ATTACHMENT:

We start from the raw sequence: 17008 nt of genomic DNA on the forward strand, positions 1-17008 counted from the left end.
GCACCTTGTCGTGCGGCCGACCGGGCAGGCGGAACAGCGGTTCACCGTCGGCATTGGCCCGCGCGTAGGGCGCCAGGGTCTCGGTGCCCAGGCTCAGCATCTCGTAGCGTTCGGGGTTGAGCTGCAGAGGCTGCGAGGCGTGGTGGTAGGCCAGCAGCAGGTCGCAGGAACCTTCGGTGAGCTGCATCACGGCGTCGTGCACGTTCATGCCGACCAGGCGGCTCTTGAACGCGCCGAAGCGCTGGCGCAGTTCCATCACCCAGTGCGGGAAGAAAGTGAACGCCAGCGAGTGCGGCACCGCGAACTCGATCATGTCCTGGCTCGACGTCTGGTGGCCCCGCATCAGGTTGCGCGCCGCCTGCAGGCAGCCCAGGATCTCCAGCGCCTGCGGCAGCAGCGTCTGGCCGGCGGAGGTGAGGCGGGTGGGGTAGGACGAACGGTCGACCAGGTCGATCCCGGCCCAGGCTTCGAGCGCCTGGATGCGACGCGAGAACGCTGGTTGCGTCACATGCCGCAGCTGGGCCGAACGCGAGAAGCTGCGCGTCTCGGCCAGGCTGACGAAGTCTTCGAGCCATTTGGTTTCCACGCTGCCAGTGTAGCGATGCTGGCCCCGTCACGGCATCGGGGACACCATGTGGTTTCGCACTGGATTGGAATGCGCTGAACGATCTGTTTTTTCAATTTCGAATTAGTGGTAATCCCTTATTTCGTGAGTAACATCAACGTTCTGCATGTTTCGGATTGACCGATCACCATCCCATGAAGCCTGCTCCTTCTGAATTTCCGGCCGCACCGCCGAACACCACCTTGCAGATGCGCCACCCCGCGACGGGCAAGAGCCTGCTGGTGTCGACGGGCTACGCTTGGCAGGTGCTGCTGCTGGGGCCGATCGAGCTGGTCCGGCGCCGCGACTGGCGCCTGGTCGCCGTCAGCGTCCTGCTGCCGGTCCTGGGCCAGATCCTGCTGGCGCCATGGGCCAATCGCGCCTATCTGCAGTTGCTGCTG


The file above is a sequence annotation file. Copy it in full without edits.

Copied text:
We start from the raw sequence: 17008 nt of genomic DNA on the forward strand, positions 1-17008 counted from the left end.
GCACCTTGTCGTGCGGCCGACCGGGCAGGCGGAACAGCGGTTCACCGTCGGCATTGGCCCGCGCGTAGGGCGCCAGGGTCTCGGTGCCCAGGCTCAGCATCTCGTAGCGTTCGGGGTTGAGCTGCAGAGGCTGCGAGGCGTGGTGGTAGGCCAGCAGCAGGTCGCAGGAACCTTCGGTGAGCTGCATCACGGCGTCGTGCACGTTCATGCCGACCAGGCGGCTCTTGAACGCGCCGAAGCGCTGGCGCAGTTCCATCACCCAGTGCGGGAAGAAAGTGAACGCCAGCGAGTGCGGCACCGCGAACTCGATCATGTCCTGGCTCGACGTCTGGTGGCCCCGCATCAGGTTGCGCGCCGCCTGCAGGCAGCCCAGGATCTCCAGCGCCTGCGGCAGCAGCGTCTGGCCGGCGGAGGTGAGGCGGGTGGGGTAGGACGAACGGTCGACCAGGTCGATCCCGGCCCAGGCTTCGAGCGCCTGGATGCGACGCGAGAACGCTGGTTGCGTCACATGCCGCAGCTGGGCCGAACGCGAGAAGCTGCGCGTCTCGGCCAGGCTGACGAAGTCTTCGAGCCATTTGGTTTCCACGCTGCCAGTGTAGCGATGCTGGCCCCGTCACGGCATCGGGGACACCATGTGGTTTCGCACTGGATTGGAATGCGCTGAACGATCTGTTTTTTCAATTTCGAATTAGTGGTAATCCCTTATTTCGTGAGTAACATCAACGTTCTGCATGTTTCGGATTGACCGATCACCATCCCATGAAGCCTGCTCCTTCTGAATTTCCGGCCGCACCGCCGAACACCACCTTGCAGATGCGCCACCCCGCGACGGGCAAGAGCCTGCTGGTGTCGACGGGCTACGCTTGGCAGGTGCTGCTGCTGGGGCCGATCGAGCTGGTCCGGCGCCGCGACTGGCGCCTGGTCGCCGTCAGCGTCCTGCTGCCGGTCCTGGGCCAGATCCTGCTGGCGCCATGGGCCAATCGCGCCTATCTGCAGTTGCTGCTG